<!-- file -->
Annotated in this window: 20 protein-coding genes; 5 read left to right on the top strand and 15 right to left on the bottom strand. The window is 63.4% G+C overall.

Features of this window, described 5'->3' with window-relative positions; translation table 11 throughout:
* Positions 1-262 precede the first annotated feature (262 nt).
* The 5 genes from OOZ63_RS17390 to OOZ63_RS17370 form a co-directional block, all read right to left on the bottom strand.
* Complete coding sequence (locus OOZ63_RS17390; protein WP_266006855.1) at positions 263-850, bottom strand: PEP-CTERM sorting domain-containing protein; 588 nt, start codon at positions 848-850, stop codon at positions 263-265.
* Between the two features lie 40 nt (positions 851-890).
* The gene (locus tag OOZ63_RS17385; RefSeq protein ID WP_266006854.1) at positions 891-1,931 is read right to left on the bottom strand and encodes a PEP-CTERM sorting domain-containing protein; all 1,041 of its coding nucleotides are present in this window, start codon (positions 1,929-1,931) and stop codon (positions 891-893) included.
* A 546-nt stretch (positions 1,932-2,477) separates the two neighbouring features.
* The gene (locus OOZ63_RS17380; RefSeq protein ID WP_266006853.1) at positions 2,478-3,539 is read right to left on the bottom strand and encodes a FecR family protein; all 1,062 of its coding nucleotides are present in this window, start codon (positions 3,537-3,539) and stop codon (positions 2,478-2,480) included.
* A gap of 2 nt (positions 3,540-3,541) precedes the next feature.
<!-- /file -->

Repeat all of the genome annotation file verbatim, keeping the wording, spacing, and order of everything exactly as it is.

Annotated in this window: 20 protein-coding genes; 5 read left to right on the top strand and 15 right to left on the bottom strand. The window is 63.4% G+C overall.

Features of this window, described 5'->3' with window-relative positions; translation table 11 throughout:
* Positions 1-262 precede the first annotated feature (262 nt).
* The 5 genes from OOZ63_RS17390 to OOZ63_RS17370 form a co-directional block, all read right to left on the bottom strand.
* Complete coding sequence (locus OOZ63_RS17390; protein WP_266006855.1) at positions 263-850, bottom strand: PEP-CTERM sorting domain-containing protein; 588 nt, start codon at positions 848-850, stop codon at positions 263-265.
* Between the two features lie 40 nt (positions 851-890).
* The gene (locus tag OOZ63_RS17385; RefSeq protein ID WP_266006854.1) at positions 891-1,931 is read right to left on the bottom strand and encodes a PEP-CTERM sorting domain-containing protein; all 1,041 of its coding nucleotides are present in this window, start codon (positions 1,929-1,931) and stop codon (positions 891-893) included.
* A 546-nt stretch (positions 1,932-2,477) separates the two neighbouring features.
* The gene (locus OOZ63_RS17380; RefSeq protein ID WP_266006853.1) at positions 2,478-3,539 is read right to left on the bottom strand and encodes a FecR family protein; all 1,062 of its coding nucleotides are present in this window, start codon (positions 3,537-3,539) and stop codon (positions 2,478-2,480) included.
* A gap of 2 nt (positions 3,540-3,541) precedes the next feature.